Question placement

Question order and the context in which a question is asked can have a significant impact on responses to subjective questions (see Chapter 2). Although measures of subjective well-being are not uniquely susceptible to such effects - question order and context will impact on all survey responses to some extent - the effect is relatively large in the case of subjective well-being. Several well-known examples suggest that such effects do need to be taken into account when incorporating questions on subjective well-being into a survey.

In general, question order effects appear to occur, not because the question was early or late in the questionnaire per se, but because of the contextual impact of the immediately preceding questions. Thus, the key issue is to identify the most effective way to isolate questions on subjective well-being from the contextual impact of preceding questions. The most direct way of managing contextual effects of this sort is to put subjective questions as early in the survey as possible. Ideally, such questions should come immediately after the screening questions and household demographics that establish respondent eligibility to participate in the survey. This practice almost eliminates the impact of contextual effects and ensures that those that cannot be eliminated in this way are consistent from survey to survey.

However, this cannot be a general response to the issue of dealing with contextual effects for two reasons. First, there will be instances when questions on subjective well-being are added to well-established surveys. In these conditions, changing the flow of the questionnaire would impose significant costs in both resources and data quality. Introducing questions on subjective well-being early in such a survey might ensure that contextual effects do not impact the subjective questions, but this would come at the expense of creating significant contextual effects for the following questions. Second, in cases where there are several such questions in the survey, they cannot all be first.

With these factors in mind, four key recommendations emerge with regard to the placement of subjective well-being questions in surveys. These are as follows:

  • Place important subjective well-being questions near the start of the survey. Although, as noted above, placing questions early in a survey does not eliminate all of the problems associated with context effects, it is the best strategy available and should be pursued where possible. In particular, for the core measures of subjective well-being, for which international or time series comparisons are an important consideration, it is desirable to place the questions directly after the initial screening questions that result in a respondent’s inclusion in the survey. The core measures module included as an annex to this chapter is intended to be placed at the start of a survey in this way.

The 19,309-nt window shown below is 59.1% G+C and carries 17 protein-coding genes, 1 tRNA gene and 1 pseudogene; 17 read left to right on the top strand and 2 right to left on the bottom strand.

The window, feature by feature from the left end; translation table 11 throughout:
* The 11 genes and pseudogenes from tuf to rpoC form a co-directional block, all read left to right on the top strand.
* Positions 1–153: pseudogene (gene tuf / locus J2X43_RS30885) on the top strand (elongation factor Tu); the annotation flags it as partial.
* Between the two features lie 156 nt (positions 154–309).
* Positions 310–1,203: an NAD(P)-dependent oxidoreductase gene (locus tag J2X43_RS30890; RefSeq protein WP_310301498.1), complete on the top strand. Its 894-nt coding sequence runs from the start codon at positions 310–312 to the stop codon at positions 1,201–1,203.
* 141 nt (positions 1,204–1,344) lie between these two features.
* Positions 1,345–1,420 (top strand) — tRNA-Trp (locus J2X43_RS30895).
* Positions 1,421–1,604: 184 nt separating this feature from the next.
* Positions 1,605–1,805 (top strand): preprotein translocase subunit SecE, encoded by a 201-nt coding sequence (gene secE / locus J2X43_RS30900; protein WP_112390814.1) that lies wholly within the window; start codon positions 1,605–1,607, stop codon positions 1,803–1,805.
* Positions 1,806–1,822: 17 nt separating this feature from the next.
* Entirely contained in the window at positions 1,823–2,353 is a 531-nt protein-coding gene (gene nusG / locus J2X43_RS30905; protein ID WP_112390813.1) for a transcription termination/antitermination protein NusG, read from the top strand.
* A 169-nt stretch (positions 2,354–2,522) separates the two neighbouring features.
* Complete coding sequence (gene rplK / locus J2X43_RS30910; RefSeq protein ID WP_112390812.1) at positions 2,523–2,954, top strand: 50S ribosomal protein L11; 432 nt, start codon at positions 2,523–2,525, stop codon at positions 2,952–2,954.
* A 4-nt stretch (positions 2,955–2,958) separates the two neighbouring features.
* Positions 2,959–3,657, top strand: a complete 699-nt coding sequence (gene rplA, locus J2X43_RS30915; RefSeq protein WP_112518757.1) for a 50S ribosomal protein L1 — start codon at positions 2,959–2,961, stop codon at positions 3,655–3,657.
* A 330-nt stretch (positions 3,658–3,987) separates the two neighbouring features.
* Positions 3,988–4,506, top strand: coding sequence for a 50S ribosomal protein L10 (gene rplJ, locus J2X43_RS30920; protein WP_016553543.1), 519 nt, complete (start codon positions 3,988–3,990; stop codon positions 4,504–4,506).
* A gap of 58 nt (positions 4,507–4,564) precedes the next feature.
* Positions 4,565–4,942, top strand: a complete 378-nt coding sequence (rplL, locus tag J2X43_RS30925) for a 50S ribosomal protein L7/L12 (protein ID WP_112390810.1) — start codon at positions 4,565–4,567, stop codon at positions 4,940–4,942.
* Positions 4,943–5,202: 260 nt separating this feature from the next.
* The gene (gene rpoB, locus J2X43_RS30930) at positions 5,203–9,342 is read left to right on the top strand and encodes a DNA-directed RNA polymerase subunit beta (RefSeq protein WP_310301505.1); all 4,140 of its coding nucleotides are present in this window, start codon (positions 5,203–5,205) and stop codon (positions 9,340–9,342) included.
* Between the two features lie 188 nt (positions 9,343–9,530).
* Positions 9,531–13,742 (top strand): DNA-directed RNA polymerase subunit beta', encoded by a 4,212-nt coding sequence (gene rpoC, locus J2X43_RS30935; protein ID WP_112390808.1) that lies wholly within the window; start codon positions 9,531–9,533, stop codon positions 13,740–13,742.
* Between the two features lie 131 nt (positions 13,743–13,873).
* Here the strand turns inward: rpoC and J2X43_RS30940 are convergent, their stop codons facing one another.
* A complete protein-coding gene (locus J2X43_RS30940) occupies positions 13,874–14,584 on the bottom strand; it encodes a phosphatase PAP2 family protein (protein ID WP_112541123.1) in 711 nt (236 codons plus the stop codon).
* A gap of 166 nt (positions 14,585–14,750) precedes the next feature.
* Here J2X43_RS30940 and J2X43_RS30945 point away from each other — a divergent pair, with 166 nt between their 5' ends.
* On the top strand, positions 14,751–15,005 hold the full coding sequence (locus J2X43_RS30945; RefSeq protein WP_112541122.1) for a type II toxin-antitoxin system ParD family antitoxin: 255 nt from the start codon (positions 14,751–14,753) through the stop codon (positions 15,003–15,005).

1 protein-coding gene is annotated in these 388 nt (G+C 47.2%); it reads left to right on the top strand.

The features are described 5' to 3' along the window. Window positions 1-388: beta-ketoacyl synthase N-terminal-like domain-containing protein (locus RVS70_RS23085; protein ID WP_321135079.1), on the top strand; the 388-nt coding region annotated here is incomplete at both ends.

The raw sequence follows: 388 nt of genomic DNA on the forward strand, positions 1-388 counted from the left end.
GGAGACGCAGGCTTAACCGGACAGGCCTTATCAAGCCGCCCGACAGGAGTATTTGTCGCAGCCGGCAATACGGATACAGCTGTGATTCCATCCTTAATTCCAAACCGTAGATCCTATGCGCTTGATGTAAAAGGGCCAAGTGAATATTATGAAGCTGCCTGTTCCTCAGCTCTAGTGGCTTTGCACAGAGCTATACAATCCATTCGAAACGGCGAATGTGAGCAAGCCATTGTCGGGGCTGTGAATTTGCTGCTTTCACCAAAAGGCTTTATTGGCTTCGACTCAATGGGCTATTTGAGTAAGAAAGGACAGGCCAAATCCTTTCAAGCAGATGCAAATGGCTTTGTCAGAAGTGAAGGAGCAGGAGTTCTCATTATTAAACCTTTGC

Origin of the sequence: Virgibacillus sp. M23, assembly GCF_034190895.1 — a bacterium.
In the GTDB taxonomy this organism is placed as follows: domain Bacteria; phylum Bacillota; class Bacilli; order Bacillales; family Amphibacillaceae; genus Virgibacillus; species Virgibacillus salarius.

• • Avoid placing the subjective well-being questions immediately after questions likely to elicit a strong emotional response or that respondents might use as a heuristic for determining their response to the subjective well-being question. This would include questions on income, social contact, labour force status, victimisation, political beliefs or any questions suggesting social ranking. The best questions to precede subjective questions might be relatively neutral factual demographic questions.
  • Make use of transition questions to refocus respondent attention. One technique that has been used to address contextual effects resulting from a preceding question on a subjective well-being question is using a transition question designed to focus the respondent’s attention on their personal life. Deaton (2011) reports that the introduction of such a question in the Gallup Healthways Well-being Index in 2009 eliminated over 80% of the impact from a preceding question on politics on the subsequent life evaluation measure.12 However, it is important to consider the risk that transition questions might introduce their own context effects. For example, drawing attention to a respondent’s personal life may lead them to focus on personal relationships or family when answering subsequent questions about life overall. Development of effective transition questions should be a priority for future work.
  • Use of introductory text to distinguish between question topics. Well-worded text that precedes each question or topic can serve as a buffer between measures of subjective well-being and sensitive questions. However, there is little hard evidence on the degree of effectiveness or optimal phrasing of such introductory text. A standard introductory text has been included in each of the prototype question modules included as an annex to this chapter. This text is based on what is believed to be best practice. Consistent use of it should help reduce context effects (and will eliminate bias caused by inconsistent introductory text). Further cognitive testing or experimental analysis of the impact of different types of introductory text would, however, be of high value.
 
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